Justices Lean to Extending Gun Owners' Rights

By USA Today, USA Today - March 3, 2010

The Supreme Court suggested Tuesday it will strike down U.S. cities' outright bans on handguns, a ruling that could establish a nationwide ownership right fervently sought by gun advocates.

Several key justices, including Anthony Kennedy, signaled they believe the right to firearms is sufficiently "fundamental" that it should cover people challenging state and local gun laws, as well as federal laws.

Such a decision expanding the reach of the Second Amendment likely would set off new rounds of lawsuits targeting specific regulations across the country.

Tuesday's arguments in a dispute over a Chicago handgun ban flowed from a 2008 ruling in which the Supreme Court said for the first time that the Second Amendment protects an individual's right. The prevailing judicial view had been that it covers a collective right of state militia, such as a National Guard.

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That 2008 case, District of Columbia v. Heller, applied only to laws by the U.S. government and its federal enclaves, such as Washington. Tuesday's case tested whether the right to bear arms is so fundamental to liberty that it also protects people against state and local laws.

The city of Chicago says the answer is no and that the Second Amendment significantly differs from other constitutional provisions because it is associated with dangerous weapons.

Justice Kennedy, who was in the majority in the 5-4 ruling in 2008 and is often a swing vote, said, "If (the right to bear arms) is not fundamental, then Heller is wrong." Kennedy said he believed the 2008 case rested on individuals' fundamental right to firearms.

Chief Justice John Roberts agreed, saying, "I don't see how you can read Heller and not take away from it the notion that the Second Amendment, whether you want to label it fundamental or not, was extremely important to the framers (of the Constitution) in their view of what liberty meant."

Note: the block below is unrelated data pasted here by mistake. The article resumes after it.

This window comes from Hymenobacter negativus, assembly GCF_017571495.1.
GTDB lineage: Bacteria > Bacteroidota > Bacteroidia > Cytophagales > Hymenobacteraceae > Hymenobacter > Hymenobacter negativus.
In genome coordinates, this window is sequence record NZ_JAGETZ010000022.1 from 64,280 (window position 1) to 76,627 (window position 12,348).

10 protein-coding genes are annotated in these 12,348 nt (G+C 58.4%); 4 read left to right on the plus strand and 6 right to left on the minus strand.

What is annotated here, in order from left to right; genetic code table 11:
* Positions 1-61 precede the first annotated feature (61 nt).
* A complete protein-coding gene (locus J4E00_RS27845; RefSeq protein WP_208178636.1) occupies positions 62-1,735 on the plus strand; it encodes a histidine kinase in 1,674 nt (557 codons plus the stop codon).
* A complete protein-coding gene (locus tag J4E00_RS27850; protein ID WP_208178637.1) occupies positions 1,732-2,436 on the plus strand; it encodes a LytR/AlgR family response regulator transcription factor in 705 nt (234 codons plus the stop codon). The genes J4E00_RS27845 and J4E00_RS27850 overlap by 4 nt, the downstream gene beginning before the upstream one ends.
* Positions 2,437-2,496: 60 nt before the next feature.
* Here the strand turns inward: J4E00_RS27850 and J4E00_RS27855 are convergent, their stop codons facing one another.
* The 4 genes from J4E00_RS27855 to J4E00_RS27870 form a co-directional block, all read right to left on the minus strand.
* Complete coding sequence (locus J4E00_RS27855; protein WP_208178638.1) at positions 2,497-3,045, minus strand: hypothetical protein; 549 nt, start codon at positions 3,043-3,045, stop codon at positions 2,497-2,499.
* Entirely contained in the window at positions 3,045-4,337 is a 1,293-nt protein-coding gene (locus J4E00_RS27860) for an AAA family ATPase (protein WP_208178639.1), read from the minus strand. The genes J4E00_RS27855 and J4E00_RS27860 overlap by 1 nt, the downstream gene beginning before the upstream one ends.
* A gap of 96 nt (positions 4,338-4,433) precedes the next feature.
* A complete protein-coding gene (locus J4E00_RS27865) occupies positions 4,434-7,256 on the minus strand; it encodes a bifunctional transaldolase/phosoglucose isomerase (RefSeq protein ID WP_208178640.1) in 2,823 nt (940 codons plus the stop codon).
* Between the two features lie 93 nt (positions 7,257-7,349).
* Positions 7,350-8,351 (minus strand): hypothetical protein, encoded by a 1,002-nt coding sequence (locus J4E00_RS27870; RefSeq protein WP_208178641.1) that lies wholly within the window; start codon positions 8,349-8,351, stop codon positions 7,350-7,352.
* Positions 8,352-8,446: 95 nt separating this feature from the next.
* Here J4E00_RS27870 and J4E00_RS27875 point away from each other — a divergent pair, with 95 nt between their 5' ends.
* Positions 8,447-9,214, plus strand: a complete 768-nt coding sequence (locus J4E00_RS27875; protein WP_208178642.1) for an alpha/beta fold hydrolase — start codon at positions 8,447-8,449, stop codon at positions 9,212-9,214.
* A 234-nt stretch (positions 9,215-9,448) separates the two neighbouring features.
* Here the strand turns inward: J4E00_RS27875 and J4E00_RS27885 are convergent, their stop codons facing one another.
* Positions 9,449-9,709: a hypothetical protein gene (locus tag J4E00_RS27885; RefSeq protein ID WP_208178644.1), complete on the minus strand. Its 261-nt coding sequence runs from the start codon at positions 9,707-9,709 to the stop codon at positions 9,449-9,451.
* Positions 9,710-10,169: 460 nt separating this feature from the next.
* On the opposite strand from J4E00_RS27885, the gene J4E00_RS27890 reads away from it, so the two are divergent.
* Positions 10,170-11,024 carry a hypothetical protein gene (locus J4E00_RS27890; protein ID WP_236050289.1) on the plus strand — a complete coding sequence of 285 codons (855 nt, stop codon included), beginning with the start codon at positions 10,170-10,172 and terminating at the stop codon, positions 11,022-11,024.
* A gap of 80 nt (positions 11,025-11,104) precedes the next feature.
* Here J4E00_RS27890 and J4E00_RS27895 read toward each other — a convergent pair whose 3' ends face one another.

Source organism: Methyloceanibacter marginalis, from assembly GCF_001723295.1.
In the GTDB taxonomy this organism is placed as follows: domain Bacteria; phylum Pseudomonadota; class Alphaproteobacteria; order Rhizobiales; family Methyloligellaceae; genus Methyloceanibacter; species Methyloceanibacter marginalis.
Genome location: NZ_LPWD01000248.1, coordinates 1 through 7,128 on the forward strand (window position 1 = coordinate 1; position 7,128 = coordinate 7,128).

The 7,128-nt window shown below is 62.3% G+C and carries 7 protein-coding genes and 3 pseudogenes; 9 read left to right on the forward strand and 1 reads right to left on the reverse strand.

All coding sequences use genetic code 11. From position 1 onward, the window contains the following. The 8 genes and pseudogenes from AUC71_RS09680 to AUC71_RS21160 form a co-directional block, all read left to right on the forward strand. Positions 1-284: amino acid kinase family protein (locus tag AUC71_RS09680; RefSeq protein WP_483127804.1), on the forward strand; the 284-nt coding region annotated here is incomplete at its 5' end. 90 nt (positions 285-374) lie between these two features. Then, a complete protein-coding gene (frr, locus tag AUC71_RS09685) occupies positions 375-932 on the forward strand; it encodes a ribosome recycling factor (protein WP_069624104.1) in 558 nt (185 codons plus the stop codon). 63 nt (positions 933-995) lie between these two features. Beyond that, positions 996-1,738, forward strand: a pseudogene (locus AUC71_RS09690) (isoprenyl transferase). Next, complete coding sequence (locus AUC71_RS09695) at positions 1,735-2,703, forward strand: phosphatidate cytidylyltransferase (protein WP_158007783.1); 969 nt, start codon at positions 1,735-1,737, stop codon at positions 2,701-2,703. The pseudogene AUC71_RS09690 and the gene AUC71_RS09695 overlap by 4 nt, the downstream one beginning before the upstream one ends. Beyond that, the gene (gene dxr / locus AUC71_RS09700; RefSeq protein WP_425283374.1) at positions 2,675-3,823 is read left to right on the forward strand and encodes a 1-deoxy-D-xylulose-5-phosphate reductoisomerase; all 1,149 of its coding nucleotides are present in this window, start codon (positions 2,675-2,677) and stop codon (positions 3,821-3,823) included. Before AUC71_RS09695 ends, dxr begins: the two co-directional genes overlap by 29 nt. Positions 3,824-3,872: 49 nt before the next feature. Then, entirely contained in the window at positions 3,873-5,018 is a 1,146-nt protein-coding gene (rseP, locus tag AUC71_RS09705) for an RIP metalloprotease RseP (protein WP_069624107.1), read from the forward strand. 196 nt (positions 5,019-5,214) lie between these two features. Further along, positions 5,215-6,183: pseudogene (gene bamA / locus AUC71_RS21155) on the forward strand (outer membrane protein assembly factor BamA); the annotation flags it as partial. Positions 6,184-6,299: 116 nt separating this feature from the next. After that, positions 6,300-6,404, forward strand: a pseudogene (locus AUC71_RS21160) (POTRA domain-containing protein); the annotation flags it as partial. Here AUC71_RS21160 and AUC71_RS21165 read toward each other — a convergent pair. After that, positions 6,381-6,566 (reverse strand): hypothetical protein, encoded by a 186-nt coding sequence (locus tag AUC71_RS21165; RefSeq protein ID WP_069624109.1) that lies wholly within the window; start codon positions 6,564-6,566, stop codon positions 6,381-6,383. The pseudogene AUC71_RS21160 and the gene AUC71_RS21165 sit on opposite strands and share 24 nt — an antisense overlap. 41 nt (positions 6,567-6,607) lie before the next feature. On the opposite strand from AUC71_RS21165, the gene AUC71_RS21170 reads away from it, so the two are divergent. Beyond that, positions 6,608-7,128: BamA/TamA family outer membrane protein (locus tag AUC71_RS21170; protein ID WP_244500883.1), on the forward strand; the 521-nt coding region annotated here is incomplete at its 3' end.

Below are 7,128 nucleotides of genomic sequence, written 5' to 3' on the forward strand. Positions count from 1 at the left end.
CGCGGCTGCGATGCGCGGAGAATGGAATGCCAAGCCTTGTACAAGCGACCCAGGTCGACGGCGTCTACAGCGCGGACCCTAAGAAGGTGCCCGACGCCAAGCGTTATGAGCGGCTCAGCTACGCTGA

Justice Stephen Breyer, who dissented in Heller, was most vigorous in asserting that the Second Amendment should not be accorded the same status as other rights. "We are starting with a difference in purposes at the least," he said, suggesting that the right to weapons cannot be equated with free speech, for example. "Even if (city officials) are saving hundreds of lives, they cannot ban (guns)?" Breyer asked, skeptically.

Justice John Paul Stevens, who also dissented in Heller, suggested by his questions that the Second Amendment right should be limited in the states and that local legislators should have wide latitude to curtail firearms.

Chicagoans challenging the handgun ban include Otis McDonald, who lives on the city's far South Side and says he wants a handgun to protect his family.

Virginia lawyer Alan Gura, who was the lead lawyer in the 2008 case and represents McDonald, spent most of his time Tuesday arguing for specific legal grounds on which the Second Amendment would extend to states.

The Supreme Court has "incorporated" most of the first 10 amendments to the Constitution — the Bill of Rights — to apply to the states through a provision of the 14th Amendment that says no state shall infringe on "life, liberty or property without due process of law."

Yet Gura argued the court should extend the Second Amendment through a separate clause that says, "No state shall … abridge the privileges or immunities of citizens of the United States." His rationale, which would reverse past court rulings, received a chilly reception from many of the justices, including Antonin Scalia. Gura said in his brief that such grounds would "honor the 14th Amendment's true meaning."

Paul Clement, a former U.S. solicitor general under President George W. Bush, represented the National Rifle Association and urged the justices to rely on the 14th Amendment's due process guarantee for broader gun rights.

Defending Chicago's handgun ban, lawyer James Feldman said the right to bear arms is not fundamental, as is the right of free speech or free religious exercise. "Firearms, unlike anything else that is a subject of the Bill of Rights, are designed to injure or kill," he said.

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